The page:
The entire stadium was red. Hot, fiery, blazing, Iowa State red. The parking lot seemed as if it went for hundreds of miles and was covered from top to bottom with RVs, mini-vans and red painted school buses. This was not Dix Stadium, it wasn’t Kent, Ohio, and those face-painted fans were not members of the Blue-Gold club.
I spent about an hour and a half walking around Jack Trice Stadium without a clue as to what I was going to write. There was no way Kent State could win this season-opening football game. The funny thing is, I didn’t even realize that Iowa State was a big-time football school. How could they be – they never make bowl games, I thought.
After walking through five cornhole games and countless beer-pong setups in the fields that were converted into parking lots, I found some Kent State fans. They were the parents of Kent State starting quarterback Julian Edelman and tight end Tom Sitko. They offered me a brat and a beer, but I had to decline; the game was about to start.
I knew the Flashes had a pretty good season the year before, and I knew from covering the team for a few weeks that they looked pretty good in practice. But there was no way that Kent State was going to win this game. Even if Jack Lambert was playing middle linebacker, Kent State, the school known more for protests and basketball, was not going to come into Big XII country and beat a team with a returning quarterback and an all-conference wide receiver. It doesn’t happen.
Then the game started, and the Flashes were more than hanging with the Cyclones. After a failed experiment with Darren Rogers at running back, the Flashes had bounced back with soon-to-be super-stud rusher Eugene Jarvis pacing the game. I looked at the three other Kent State reporters and the feeling was, “Well, Kent State is going to play close and lose in the end.”
Then, faster than a Josh Cribbs kick return, Edelman threw the football downfield to this short little receiver whom I had never heard of named Leneric Muldrow, a freshman. A long pass play turned into a long touchdown play and the Flashes had taken the lead.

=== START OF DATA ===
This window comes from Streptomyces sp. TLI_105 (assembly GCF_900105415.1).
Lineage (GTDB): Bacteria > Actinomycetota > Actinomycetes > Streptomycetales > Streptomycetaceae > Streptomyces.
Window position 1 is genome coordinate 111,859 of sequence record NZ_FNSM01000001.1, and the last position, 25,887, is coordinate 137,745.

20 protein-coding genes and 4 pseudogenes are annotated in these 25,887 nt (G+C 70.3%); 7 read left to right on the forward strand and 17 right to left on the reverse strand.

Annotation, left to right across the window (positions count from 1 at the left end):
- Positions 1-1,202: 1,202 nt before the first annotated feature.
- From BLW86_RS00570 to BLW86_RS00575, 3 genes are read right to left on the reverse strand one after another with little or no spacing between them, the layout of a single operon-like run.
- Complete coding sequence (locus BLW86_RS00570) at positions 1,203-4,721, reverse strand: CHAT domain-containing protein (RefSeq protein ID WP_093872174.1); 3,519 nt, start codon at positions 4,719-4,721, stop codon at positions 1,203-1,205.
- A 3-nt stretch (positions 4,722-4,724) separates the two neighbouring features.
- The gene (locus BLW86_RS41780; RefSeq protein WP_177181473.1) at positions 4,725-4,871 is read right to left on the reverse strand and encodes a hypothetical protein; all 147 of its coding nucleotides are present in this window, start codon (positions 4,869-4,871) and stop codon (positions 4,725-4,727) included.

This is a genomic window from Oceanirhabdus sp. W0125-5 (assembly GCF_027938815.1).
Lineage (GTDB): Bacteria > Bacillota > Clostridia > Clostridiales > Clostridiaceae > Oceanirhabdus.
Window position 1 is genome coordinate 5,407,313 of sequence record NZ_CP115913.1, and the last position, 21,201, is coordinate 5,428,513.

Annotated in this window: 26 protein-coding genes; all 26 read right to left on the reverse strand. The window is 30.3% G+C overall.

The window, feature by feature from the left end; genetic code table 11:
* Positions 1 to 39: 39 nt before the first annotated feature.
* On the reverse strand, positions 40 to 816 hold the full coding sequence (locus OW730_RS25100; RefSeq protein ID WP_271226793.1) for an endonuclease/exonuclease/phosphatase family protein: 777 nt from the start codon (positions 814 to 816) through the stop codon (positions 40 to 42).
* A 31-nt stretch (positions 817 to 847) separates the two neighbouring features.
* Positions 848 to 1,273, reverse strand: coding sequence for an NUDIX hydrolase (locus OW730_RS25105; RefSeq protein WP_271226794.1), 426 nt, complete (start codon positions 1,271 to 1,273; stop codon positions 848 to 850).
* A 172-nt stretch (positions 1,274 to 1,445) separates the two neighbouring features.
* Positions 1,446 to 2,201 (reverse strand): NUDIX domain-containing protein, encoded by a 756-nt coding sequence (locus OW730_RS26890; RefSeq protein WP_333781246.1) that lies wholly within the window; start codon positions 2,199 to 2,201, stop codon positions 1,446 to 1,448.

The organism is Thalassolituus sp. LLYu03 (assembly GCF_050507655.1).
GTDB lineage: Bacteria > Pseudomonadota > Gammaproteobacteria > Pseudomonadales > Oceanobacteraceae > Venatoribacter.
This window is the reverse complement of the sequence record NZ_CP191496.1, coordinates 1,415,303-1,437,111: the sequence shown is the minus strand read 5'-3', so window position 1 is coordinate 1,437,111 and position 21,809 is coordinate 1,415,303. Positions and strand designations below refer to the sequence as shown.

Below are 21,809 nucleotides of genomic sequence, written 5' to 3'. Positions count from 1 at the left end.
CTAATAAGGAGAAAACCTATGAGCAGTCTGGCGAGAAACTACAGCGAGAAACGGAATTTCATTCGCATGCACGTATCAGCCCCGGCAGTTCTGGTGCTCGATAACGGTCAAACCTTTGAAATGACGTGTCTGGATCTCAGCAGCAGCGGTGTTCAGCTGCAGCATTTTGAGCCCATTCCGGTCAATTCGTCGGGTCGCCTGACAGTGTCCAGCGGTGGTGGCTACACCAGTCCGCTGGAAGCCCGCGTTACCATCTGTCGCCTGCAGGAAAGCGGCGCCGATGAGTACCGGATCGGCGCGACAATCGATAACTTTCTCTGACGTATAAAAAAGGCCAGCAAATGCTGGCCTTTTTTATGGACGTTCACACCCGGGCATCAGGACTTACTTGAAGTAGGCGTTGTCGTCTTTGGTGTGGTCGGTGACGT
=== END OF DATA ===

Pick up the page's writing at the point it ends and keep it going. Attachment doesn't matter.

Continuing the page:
I stood up and began to say “yes,” until the Ravenna Record-Courier’s Dave Carducci gave me a death stare and quietly ordered, “Don’t do that.”
Kent State won the game.
That’s how the year started for me, watching tens of thousands of people walking out of a football stadium crying and cursing the Golden Flashes.
And that was about it as far as football goes. The Flashes would go on to win two more games and finished the season a miserable 3-9.
Thousands of miles away from Ohio, hundreds of minutes on a crowded airplane and there were just a few minutes left in the Kent State-St.Mary’s game. The Flashes had been trailing most of the second half and had fallen behind by as many as nine points. Then Mike Scott hit a 3-point shot and the momentum went to Kent State. St.Mary’s, the team that was undefeated at home, suddenly looked like a high school team with the flu.
And you can’t talk about that game without mentioning Al Fisher, a junior who transferred to Kent State days before the fall semester started, who won the MAC player of the year award. For the later part of the second half, Fisher’s game was as electrifying as the first time a person hears Eric Clapton’s guitar, or the first time a man watches Die Hard. Fisher scored 16 of his 28 points in the second half.
Like at Iowa State, I doubted the Flashes. I doubted the Flashes’ ability to stop St.Mary’s star player Patty Mills, but they did. Mills shot 2-of-12 from the field.
As Doug Gulasy, Danny Doherty and myself walked out of the gym, we noticed these fans weren’t mad; they were stunned that Kent State beat them. Bill Needle, the radio announcer for Kent State was in tears. The Flashes were riding high.
Thousands of miles and two days later back in Ohio, the Flashes were ranked for the first time in regular season history.
The very next weekend Kent State lost to Bowling Green. The feeling was the Flashes had flamed out faster than Vin Diesel’s career. But that wasn’t the case. The Flashes stormed back after losing to the Falcons and finished the season with an NCAA tournament appearance and MAC championship with Christian, Fisher and Haminn Quaintance all taking home postseason awards.
For all the basketball and football games I covered, track was the best. Teams are competing with each other, but not. Akron people are cheering for Kent State people, Kent State people are cheering for Akron people. I was ready to see Barack Obama and Hillary Clinton holding hands while warming up for the pole vault competition.
Where to next?
No one can predict what will happen next year in the world of Kent State sports. No one can say for certain Kent State is going walk into Cleveland Browns Stadium and beat Boston College, or go back to Jack Trice Stadium and beat the Cyclones again. It’s too early to ask if the basketball team can beat Kansas (it’s official, the 2008 National Champions and my favorite team will host the Flashes next season at Allen Field House). I mean, who knows with the team and the very capable Geno Ford at the helm?
These things are certain as this school year ends and students prepare next year: The Daily Kent Stater will be along for the thousands of miles, the hundreds of cramped minutes in a car and the seemingly endless amounts of shocking moments that all the Kent State Golden Flashes produce from September to May.
Contact Fall 2008 sports editor Joe Harrington at [email protected]